Charles Hendry: I understand what the Minister is saying, but we feel that there is a tendency to be complacent. We see today from the Daily Mail shocking statistics showing a sharp increase in the number of people falling behind in their debt repayments. Credit card arrears and bad debts are growing and bankruptcies and home repossessions are up by a quarter. Appeals to the consumer credit counselling service are up by 60 per cent. since last year. Although most people are managing, there is evidence that a significant and growing minority are unable to manage.

John Battle: I, too, served on the Committee that considered the previous Bill and, as the hon. Gentleman probably knows, I have taken an interest in the matter for some time. I sincerely welcome the Conservative party's approach on the Bill, but I wonder whether he will go an extra yard in the direction that I would like to push the Minister. In addition to having an unfair lending test, I would be interested in building into the Bill a responsible lending test to put an onus on those lending money to act more responsibly. At the moment they can slide away from that responsibility, which is why we see stories such as that in the Daily Mail. I do not blame the borrowers for that, but the lenders.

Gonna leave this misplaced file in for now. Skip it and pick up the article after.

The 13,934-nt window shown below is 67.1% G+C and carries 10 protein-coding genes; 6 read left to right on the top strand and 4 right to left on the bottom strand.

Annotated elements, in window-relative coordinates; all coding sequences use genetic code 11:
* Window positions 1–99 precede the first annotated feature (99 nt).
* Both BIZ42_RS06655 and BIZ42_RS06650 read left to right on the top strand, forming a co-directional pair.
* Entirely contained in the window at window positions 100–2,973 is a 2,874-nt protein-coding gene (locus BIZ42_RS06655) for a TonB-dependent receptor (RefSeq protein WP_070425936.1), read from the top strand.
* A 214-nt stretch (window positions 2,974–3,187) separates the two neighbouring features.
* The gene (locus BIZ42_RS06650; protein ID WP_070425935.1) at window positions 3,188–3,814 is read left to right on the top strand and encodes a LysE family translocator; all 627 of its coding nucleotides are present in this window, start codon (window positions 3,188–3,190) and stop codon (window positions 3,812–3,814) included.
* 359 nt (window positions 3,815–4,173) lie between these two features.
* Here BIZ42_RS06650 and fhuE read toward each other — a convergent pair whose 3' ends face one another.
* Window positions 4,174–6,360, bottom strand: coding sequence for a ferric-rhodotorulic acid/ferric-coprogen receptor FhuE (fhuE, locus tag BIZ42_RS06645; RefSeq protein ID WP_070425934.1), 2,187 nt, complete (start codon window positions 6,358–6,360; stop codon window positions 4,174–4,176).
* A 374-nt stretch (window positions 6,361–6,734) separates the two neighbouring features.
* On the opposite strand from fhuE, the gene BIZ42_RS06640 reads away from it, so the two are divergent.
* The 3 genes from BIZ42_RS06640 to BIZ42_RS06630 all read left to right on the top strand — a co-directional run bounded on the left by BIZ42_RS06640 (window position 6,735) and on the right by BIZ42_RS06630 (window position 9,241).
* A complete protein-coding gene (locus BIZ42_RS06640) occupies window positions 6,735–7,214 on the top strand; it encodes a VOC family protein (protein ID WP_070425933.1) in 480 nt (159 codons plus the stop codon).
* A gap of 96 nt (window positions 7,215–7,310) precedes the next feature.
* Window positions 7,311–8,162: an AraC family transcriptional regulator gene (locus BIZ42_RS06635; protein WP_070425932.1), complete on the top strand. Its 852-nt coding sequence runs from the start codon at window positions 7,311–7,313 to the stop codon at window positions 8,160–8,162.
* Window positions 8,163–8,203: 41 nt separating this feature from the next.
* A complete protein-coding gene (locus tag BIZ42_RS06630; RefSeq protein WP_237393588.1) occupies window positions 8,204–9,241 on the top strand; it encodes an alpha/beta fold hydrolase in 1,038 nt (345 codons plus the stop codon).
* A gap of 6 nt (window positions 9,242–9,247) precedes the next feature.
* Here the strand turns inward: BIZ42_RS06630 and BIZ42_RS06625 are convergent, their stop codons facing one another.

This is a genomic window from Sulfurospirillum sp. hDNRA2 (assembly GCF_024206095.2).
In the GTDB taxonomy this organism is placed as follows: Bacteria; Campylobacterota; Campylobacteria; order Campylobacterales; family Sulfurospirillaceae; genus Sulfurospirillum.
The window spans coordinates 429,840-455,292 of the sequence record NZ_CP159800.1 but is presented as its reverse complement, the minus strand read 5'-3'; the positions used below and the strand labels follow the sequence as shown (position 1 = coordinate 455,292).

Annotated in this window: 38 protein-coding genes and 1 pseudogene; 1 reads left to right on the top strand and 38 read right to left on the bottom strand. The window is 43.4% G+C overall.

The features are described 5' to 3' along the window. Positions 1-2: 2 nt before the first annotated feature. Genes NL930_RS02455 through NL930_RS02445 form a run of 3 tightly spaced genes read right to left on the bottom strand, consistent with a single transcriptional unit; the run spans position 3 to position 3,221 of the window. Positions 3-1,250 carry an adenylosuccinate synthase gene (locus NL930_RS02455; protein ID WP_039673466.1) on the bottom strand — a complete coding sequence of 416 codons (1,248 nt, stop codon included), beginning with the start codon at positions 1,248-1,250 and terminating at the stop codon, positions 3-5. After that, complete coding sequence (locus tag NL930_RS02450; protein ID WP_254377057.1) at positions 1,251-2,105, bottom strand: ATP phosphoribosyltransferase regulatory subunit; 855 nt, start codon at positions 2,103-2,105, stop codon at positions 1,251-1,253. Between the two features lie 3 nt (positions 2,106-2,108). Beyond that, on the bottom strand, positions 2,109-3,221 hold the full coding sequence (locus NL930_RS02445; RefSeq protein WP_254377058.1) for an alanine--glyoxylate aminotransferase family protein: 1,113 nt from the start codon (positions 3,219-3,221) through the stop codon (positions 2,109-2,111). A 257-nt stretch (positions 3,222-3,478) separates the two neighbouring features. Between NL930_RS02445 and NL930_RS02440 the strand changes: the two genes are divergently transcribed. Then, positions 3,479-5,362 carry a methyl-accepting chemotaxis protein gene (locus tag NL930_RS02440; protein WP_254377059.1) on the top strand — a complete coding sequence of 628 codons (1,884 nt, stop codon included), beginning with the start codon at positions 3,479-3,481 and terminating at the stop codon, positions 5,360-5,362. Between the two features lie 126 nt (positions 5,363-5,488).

Charles Hendry: I hope that we can address that important matter in Committee, although we must be clear about whether such a test could be legally enforceable. Several aspects of the Bill are worrying because the court will be left to decide where boundaries lie, but there are clearly practices on which we want to clamp down, so we will need to consider in Committee how best to achieve that.

According to research carried out for the DTI and announced this week, 9 per cent. of people spend more than half their income on credit repayments. According to Credit Action, the average amount owed by every man, woman and child in the UK is approximately £18,000. Research by Datamonitor reveals that consumer borrowing for each adult in the UK through credit cards, motor and retail finance deals, overdrafts and unsecured personal loans has risen to more than £4,000, which is an increase of 10 per cent. in just one year and almost 50 per cent. since 2000.